We’ve seen epidemics before, but Covid-19 is a brand new type of challenge
Locked down, living alone in Banani, and not being a health professional, it is difficult to know what to add to the conversations that are taking place about the coronavirus.
All over the “locked down” world we are seeing significant and positive changes to the environment. Smog disappearing here, the quality of river water there.
Some of the “before and after” photos we are seeing are amazing. The roads in Banani are both quiet and clean!
As someone somewhat prone to bronchial pneumonia infections, I am very glad that the atmospheric pollution in Dhaka has improved considerably, although it seldom comes down to the “healthy” level. This is difficult to understand.
It is interesting and encouraging to see the actions taken by people in the area. While entering a local mini-supermarket, you tread on a spongy mass in a metal tray to disinfect your shoes, and then use hand sanitizer before entering the shop.
In the medicine shop next door, they have a flexi glass barrier to separate the customers from the shop staff.
Reflecting on these “prevention” actions including physical distancing of being at least six feet away from others, one needs to understand that the majority of Dhaka’s population is not able to adopt this physical distancing, and so the potential for a serious outbreak of the coronavirus disease is serious.
Another observation is that the residents of the areas of Baridhara, Gulshan, Banani, and other adjoining areas are not really observing the lockdown, nor are the authorities properly checking them. Many cars are seen driving all over the place (usually with only one passenger) and yet, in other parts of Dhaka, the police and army appear to be very strict indeed about finding out why each person is out on the streets.
Sitting alone at home, it is easy to become depressed when one realizes that we are in a cyclone month (a cyclone on April 29, 1991 killed about 200,000 people) and that the monsoon months might make everything more difficult, particularly the distribution of food relief supplies to the poorest and those without work.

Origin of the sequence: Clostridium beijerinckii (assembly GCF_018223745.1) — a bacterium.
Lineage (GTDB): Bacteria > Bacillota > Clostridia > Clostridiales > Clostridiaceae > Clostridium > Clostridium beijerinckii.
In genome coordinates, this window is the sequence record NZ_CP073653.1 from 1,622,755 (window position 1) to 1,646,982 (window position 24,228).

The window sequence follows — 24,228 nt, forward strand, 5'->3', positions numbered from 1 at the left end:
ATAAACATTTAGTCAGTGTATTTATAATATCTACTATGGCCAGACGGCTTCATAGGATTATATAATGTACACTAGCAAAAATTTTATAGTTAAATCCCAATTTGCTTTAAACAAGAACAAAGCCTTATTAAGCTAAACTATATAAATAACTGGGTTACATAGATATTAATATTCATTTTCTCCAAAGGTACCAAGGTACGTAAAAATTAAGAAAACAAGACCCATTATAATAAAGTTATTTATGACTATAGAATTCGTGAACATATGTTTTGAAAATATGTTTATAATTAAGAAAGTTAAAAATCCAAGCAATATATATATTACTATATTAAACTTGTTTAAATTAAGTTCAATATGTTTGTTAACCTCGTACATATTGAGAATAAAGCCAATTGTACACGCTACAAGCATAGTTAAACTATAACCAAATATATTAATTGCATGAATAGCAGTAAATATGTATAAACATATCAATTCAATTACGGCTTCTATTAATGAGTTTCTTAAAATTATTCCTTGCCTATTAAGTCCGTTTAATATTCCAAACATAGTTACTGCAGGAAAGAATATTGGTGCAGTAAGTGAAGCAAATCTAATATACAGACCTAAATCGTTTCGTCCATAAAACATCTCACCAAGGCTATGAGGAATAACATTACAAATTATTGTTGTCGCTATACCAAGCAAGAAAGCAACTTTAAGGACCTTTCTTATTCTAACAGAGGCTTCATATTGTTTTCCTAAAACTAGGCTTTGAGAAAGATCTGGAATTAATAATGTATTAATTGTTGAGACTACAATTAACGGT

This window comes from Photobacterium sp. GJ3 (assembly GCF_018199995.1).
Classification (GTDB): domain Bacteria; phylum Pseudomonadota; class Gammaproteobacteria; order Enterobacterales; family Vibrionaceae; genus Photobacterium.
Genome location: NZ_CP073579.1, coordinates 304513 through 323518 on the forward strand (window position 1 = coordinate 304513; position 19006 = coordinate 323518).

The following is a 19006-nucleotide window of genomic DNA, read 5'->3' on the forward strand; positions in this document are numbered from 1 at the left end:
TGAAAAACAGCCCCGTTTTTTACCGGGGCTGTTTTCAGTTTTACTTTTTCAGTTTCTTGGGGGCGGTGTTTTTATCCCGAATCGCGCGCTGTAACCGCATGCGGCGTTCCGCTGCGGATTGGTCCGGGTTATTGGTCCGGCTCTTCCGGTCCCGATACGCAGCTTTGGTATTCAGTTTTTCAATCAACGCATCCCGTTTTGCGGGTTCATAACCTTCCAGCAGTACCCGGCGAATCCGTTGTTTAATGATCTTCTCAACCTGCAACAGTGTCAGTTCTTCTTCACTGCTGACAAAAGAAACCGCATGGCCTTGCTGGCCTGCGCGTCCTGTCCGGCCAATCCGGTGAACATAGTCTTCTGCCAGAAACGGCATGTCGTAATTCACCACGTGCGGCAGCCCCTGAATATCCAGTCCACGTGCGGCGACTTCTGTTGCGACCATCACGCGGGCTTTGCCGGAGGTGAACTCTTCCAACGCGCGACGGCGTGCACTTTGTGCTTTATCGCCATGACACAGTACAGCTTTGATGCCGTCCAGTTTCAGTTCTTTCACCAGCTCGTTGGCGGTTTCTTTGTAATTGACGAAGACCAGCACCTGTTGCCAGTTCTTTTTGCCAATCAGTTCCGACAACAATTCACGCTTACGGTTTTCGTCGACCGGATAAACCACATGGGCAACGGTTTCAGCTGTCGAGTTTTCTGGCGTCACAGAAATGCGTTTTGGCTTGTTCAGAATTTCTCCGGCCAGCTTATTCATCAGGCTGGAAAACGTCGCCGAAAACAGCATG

I have personally had a connection with different kinds of epidemics over many years. In the UK, the animal Foot and Mouth epidemic of 1967 and the human tragedy of the cholera epidemic in the Bangladeshi refugee camps in India in 1971. In the 1970s, while working for Oxfam, I was connected to a program of TB eradication in the hills of eastern Nepal, and later in 1974, the last stages of smallpox eradication in India and Bangladesh.
However, this Covid-19, which is brand new, is far more difficult and dangerous to deal with, and will continue to be so until cures and vaccines are discovered and produced in huge quantities.
Some readers may ask: “Why is he writing about the coronavirus, what does he know?” The answer is -- not much, except that my son, a doctor in the UK, and on the Covid-19 front line, and my daughter-in-law, have both been infected, fortunately mildly. So I follow all the news and opinions very closely.
Yesterday, the phone rang, and I was asked why I am not going in one of the chartered flights to UK to be near to the National Health Service. I said that if I went there, I would just be a burden to my sister or my son, and I can manage very well in Bangladesh.
Julian Francis has been associated with relief and development activities of Bangladesh since the War of Liberation. In 2012, the government of Bangladesh awarded him the ‘Friends of Liberation War Honour’ in recognition of his work among the refugees in India in 1971, and in 2018 honoured him with full Bangladesh citizenship.